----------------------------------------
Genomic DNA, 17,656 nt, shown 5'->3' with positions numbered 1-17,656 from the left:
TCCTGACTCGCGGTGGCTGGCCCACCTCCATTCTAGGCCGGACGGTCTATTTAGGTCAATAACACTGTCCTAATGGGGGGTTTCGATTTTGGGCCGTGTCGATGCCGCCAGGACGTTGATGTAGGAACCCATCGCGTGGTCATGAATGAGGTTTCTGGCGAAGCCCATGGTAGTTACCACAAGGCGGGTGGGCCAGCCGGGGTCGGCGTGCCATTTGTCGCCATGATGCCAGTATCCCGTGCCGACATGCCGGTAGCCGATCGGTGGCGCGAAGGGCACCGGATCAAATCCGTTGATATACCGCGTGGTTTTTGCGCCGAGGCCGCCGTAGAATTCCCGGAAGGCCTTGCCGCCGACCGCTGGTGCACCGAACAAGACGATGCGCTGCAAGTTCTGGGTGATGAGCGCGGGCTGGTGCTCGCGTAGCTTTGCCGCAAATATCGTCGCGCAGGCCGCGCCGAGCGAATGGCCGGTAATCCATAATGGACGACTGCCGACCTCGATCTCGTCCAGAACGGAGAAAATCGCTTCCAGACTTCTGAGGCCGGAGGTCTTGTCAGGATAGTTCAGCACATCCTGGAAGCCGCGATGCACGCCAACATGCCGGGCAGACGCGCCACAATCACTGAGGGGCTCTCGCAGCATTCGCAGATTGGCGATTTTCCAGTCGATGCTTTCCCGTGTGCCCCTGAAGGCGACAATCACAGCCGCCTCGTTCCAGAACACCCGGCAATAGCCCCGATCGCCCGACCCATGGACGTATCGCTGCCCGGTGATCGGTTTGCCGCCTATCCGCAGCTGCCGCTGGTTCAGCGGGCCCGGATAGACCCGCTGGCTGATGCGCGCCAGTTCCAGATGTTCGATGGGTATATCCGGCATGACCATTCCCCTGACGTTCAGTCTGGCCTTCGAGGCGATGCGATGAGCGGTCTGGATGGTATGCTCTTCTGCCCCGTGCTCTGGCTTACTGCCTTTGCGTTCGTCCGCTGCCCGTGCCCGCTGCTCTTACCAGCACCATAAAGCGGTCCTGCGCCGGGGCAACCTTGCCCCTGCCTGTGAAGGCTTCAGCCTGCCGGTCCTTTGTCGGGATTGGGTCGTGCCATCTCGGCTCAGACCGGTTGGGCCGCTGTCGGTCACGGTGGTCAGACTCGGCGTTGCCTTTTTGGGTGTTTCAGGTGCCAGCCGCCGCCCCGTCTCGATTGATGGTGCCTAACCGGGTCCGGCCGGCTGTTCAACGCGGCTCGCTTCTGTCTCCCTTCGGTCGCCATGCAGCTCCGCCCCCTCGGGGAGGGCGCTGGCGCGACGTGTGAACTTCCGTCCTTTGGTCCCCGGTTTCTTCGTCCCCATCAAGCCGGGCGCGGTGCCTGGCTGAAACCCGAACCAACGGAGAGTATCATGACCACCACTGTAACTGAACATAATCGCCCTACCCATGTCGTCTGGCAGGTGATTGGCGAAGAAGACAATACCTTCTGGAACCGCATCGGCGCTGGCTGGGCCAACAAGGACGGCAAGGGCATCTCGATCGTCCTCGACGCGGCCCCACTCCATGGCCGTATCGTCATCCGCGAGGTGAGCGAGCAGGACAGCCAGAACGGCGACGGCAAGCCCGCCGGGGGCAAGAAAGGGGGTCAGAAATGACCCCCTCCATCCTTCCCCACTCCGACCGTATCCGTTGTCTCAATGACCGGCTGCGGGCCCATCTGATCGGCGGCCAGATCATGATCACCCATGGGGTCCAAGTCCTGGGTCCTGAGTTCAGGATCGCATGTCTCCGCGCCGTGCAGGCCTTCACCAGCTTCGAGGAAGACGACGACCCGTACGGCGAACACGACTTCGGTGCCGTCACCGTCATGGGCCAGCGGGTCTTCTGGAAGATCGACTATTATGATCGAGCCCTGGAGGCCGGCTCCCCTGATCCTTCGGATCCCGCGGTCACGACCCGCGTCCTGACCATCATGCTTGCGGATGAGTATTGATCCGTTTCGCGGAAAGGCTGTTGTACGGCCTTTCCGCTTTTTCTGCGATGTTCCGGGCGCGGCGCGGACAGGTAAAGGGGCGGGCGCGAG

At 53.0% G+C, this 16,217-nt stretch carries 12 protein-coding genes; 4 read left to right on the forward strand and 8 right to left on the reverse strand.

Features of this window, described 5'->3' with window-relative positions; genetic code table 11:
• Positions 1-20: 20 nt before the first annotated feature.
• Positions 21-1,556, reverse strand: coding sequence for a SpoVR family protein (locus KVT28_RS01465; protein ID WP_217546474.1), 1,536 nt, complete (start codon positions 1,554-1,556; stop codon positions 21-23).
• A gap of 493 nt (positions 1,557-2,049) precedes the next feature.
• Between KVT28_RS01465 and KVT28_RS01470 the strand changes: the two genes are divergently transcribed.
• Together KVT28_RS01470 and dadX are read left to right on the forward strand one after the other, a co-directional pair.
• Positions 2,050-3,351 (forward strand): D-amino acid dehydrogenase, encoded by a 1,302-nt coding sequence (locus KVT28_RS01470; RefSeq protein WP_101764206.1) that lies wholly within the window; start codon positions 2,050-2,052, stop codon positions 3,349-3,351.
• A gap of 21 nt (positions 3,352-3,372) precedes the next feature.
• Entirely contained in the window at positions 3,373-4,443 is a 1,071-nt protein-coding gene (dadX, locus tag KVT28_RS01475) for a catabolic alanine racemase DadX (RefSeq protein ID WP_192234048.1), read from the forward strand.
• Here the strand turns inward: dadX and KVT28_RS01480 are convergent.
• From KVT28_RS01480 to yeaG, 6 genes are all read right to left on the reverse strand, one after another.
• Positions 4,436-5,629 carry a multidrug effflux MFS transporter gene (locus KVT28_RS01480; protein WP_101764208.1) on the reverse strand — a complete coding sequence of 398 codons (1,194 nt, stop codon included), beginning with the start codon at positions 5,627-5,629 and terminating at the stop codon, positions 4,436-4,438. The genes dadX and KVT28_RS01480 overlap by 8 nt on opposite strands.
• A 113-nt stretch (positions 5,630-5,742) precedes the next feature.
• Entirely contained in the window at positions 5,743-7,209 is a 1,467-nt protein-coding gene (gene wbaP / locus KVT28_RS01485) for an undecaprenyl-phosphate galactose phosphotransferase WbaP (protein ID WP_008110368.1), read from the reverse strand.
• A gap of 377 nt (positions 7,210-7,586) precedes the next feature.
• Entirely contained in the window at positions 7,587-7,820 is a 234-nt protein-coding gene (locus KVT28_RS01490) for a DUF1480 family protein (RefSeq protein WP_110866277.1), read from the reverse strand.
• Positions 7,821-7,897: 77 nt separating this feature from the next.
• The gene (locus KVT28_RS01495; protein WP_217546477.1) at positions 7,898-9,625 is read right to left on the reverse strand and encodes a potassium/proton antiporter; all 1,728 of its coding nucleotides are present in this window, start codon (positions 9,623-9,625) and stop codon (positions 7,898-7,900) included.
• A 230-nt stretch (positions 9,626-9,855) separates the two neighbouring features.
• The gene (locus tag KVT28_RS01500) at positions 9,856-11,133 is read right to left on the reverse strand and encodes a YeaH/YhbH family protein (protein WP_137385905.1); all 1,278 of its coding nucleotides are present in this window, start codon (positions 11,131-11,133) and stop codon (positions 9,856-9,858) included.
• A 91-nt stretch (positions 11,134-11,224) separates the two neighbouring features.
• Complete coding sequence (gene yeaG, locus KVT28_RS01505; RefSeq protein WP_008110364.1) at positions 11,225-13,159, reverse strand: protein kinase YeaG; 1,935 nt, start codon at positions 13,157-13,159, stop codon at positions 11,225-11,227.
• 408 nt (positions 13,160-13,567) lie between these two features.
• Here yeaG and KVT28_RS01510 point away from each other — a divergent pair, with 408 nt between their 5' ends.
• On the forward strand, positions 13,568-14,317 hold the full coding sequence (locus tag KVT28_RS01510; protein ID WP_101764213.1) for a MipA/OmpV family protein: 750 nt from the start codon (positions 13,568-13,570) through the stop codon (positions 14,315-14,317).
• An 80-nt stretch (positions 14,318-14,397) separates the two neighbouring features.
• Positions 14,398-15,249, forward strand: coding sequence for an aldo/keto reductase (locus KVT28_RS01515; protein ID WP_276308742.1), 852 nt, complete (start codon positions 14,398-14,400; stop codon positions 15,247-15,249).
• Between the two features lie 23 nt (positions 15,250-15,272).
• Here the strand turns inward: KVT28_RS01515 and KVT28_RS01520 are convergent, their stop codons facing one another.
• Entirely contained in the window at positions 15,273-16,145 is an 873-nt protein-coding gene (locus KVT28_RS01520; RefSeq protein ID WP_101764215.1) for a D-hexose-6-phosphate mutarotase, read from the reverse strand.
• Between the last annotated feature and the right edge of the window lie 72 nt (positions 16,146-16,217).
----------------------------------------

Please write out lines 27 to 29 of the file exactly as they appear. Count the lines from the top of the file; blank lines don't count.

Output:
• Here yeaG and KVT28_RS01510 point away from each other — a divergent pair, with 408 nt between their 5' ends.
• On the forward strand, positions 13,568-14,317 hold the full coding sequence (locus tag KVT28_RS01510; protein ID WP_101764213.1) for a MipA/OmpV family protein: 750 nt from the start codon (positions 13,568-13,570) through the stop codon (positions 14,315-14,317).
• An 80-nt stretch (positions 14,318-14,397) separates the two neighbouring features.